I’m personally a fan of internal, physical stabilization since it can look more natural and gives you a better idea of the actual result before you bring the footage into your NLE.

Blackmagic Cinema Camera 6K Rear

Image Credit: Blackmagic Design

7. Indoor

Taking the cameras inside to a normal test shot we can look at how the cameras handle color in mixed lighting. Again, when it comes to color the Panasonic’s internal codec is a bit weaker than the Blackmagic RAW of the Cinema Camera 6K.

Also, again, this is mostly addressed by the use of Blackmagic RAW with an external recorder on the S5 II. The Blackmagic does seem to look better straight out of camera regardless, though the raw video clips are very close.

8. Outdoor

Heading back outside he hoped to test the cameras in a more difficult backlighting situation. You can see how they handle contrast differently.

The Blackmagic tends to push the shadows a bit darker than the Panasonic. This isn’t good or bad necessarily, though the S5 II might be better for manipulation in post.

Not that either of them will be difficult to color grade and get matched up.

Blackmagic’s more natural look might give it an edge here.

Panasonic Lumix S5 IIX Mirrorless Camera Rear

Image Credit: Panasonic

9. Low Light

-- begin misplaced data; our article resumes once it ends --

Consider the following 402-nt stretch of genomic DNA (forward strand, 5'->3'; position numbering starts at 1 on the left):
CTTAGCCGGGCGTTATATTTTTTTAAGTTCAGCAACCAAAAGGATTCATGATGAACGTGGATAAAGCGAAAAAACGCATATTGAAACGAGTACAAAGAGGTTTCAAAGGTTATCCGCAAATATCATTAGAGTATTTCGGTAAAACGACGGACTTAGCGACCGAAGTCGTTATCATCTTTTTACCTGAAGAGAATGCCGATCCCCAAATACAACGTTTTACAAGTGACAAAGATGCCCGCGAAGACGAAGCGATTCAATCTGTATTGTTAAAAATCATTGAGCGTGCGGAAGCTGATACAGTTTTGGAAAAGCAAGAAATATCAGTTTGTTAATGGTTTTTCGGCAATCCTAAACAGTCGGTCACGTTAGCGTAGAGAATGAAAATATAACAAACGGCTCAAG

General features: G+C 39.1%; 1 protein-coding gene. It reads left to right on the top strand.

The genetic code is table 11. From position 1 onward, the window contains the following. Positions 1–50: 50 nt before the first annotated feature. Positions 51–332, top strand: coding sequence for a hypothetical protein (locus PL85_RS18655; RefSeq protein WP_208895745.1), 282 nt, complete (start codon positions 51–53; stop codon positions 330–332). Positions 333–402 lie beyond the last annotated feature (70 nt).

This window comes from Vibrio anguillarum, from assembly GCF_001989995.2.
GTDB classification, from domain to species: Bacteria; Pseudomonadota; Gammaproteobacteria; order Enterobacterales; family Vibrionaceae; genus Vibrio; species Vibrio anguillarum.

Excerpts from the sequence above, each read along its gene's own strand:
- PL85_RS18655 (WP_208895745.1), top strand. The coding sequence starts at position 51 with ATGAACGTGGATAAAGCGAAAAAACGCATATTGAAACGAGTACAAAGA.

Interestingly, the native ISOs for each camera are slightly different. Blackmagic starts at ISO 400 while the Panasonic starts at ISO 640. Minor but something to note.

You will see the Panasonic shows that it is better with low-light shooting in this test as the footage is cleaner and a touch brighter. Now, the internal codec is helped by additional noise reduction, but it looks good.

The Blackmagic RAW will show more noise as it should since it doesn’t have any effects applied. Even still, Panasonic wins here.

10. Rolling Shutter

This one is easier to see. The rolling shutter is pretty much identical between the two. The one thing to consider is that Blackmagic will use the gyro data to perform rolling shutter correction in post.

And with that applied you can clean up a ton of the rolling shutter effect. Blackmagic might win with that option.

11. Battery Life

Working with a fully charged battery and recording in the 6K modes he let each camera run until it died. The Panasonic made it to 1 hour 46 minutes before shutting down and the Blackmagic made it to 1 hour 14 minutes. That’s a big difference.

The odd thing is that Blackmagic seems to kick on the low battery warning light much sooner, meaning you might be swapping out batteries even though you still have plenty of time left. Battery is an easy win for the S5 II.

Image Credit: Blackmagic Design

There is something to consider though. The Blackmagic is designed as a cinema camera and can record raw internally. The Panasonic is not. The raw quality from each was very comparable, but you will need to spend a bit more money to get that from the S5 II.

The Blackmagic Cinema Camera 6K is basically ready to go out of the box for a much cheaper price overall. That seems to give Blackmagic a good advantage.

So, which one of these cameras would you choose?

[source: OBP]

Order Links:

  • Blackmagic Cinema Camera 6K (B&H)
  • Panasonic Lumix S5 II Mirrorless Camera (B&H, Amazon)
  • Panasonic Lumix S5 IIX Mirrorless Camera (B&H, Amazon)

Disclaimer: As an Amazon Associate partner and participant in B&H and Adorama Affiliate programmes, we earn a small comission from each purchase made through the affiliate links listed above at no additional cost to you.